If you know my stances on people who flourish in a "big fish, small pond" situation, it shouldn't be that surprising that I never had much use for the concept of "fraternities" in college, or elsewhere. (I'm not crazy about sororities either btw.) You'd probably think, me having graduated UNLV that this would be more of a party school, and frats would be a center of the University life, but actually, I'd probably argue, at least in my circles that it's the exact opposite. Yeah, there were definitely one or two obvious groups of just the kind of obnoxious stereotype asshole frats that you see in "Goat" and sure, I know a stripper or two might've worked an out-of-control party at a frat there, and they seem to regret it from what I can tell, (What? I live in Vegas, it's shockingly common for somebody to have a stripper friend or two despite myself, having never gone to a strip club.) but honestly, they were a minority presence. UNLV is a school for older people who've gone through life and are now trying to find a new career path. (I usually befriended most stripper friends 'cause they were classmates of mine.) And those who did party, I can't imagine had much influence outside of their parties. I mean, this wasn't Princeton or Harvard, no rich kid ever had to have strings pulled to get into this school, at least I hope not. (Although Toni Lahren's making me question that theory.) So, we surprising rebel against fraternities, and I'm fairly certain that unless there's a Girls Gone Wild camera around, there's nothing too nefarious going on there. (Besides, there's like a hundred nightclubs on and off the Strip every night, so why even bother with a stupid frat party?)

I certainly don't buy that for every school and every frat, however, and "Goat" is basically that nightmare version of "National Lampoon" that shows just how little fun there actually is in places like this, and just how, sadistic and sociopathic their so-called "Rites of Passage" processes are. The first look we get at the Phi Sigma Mu is through Brad (Ben Schnetzer), the younger brother Brett (Nick Jonas) a frat member who's showing his sibling what it's gonna be like. What happens, is that after he leaves the party, he's assaulted and spends most of the summer in the hospital recovering. After he recovers though, and begins attending Univesity himself, and afer some reluctance from some of the head frat leaders, they agree to let him go through initiation. Technically, they say they're not hazing them, but they're hazing them, and pretty sadistically so at that. Yes, there's a goat involved, although all the pledgers are also called goats by the higher-ups as they force them through several tortures and abuses that, frankly I would rather not talk about. Not that I'd be giving anything away, but I just don't want to talk about them, cause they make me queezy. Think Abu Gharib only less humane. Things get rough when one pledger collapsed on a running track and there were several bruises all over his body. Things were going out-of-hand long before that however.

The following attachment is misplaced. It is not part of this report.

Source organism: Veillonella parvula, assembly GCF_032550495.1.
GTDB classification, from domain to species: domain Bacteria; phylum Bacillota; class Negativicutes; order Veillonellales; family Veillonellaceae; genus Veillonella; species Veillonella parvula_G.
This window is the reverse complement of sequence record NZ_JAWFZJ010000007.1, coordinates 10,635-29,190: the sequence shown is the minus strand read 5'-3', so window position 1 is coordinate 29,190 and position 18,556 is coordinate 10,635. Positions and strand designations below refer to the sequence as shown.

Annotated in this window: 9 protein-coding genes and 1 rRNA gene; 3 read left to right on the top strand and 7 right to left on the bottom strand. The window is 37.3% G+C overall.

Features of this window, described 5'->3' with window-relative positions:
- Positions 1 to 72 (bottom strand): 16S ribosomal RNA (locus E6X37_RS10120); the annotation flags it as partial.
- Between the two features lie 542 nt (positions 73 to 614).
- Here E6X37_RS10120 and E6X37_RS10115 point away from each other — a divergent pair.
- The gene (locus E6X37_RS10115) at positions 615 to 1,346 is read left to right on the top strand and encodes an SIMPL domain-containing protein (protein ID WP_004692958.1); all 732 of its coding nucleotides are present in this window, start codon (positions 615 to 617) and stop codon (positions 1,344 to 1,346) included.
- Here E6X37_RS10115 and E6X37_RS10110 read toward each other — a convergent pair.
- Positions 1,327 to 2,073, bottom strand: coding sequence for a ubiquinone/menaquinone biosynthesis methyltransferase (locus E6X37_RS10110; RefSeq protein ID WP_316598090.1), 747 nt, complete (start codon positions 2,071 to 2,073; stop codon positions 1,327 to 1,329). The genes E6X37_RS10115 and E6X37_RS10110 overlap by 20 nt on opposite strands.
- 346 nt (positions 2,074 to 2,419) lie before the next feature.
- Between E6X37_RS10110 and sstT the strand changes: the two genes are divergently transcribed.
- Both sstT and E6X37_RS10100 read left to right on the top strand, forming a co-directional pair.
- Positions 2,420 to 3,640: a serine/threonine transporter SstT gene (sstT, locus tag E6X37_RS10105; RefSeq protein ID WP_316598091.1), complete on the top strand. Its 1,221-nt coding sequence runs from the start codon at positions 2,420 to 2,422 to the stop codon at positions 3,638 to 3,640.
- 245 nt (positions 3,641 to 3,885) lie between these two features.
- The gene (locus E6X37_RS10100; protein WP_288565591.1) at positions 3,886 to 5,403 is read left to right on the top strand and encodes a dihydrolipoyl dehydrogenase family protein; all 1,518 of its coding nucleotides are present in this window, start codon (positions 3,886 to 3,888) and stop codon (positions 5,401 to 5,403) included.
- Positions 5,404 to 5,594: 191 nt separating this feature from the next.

The thing that really is at the core, isn't really the shit they do, but the-, well, every other review I see calls it "toxic masculinity" although I can't think of too many occasions when masculinity isn't toxic, but yeah, it's this idea of a dominant behavior, and groupthink in a small group. There's all these rules and pride within these fraternity, and this one in particular, they're jocularity run amuck, and what do they have to be proud of? And on the other side, these kids, who are ready and willing to go through life-threatening humiliations just for the opportunity to be in a fraternity. That's all I really think about when I think of shit like this and it just irks me.

There's a cameo by James Franco, in the film that apparently I completely missed, which is fine, 'cause most of these young actors, they weren't immediately recognizable to me anyway. The story was based on a  Brad Land memoir, and based on real events, I'm not surprised there and was co-written by the director Andrew Neel, and curiously, David Gordon Green of all people, that director who switches between some fascinating indy slice-of-life pieces and lately some high-profile Hollywood stuff, that's mostly been comedic in approach. I actually haven't gotten around to his last couple films, "Manglehorn" and "Our Brand is Crisis", both of which didn't have particularly strong reviews, but I would've believed it if somebody told me that this was his latest, 'cause it does touch on a lot of his traditional themes and approach. He's good at seeping us into the insular world of his characters, and dramatically focus on people, with simple and limited goals and objectives, and seeing them, not necessarily being met, as they underestimate these outside influences.  I don't know Andrew Neel's work as well, although I'm not surprised to find that most of it's in the documentary genre.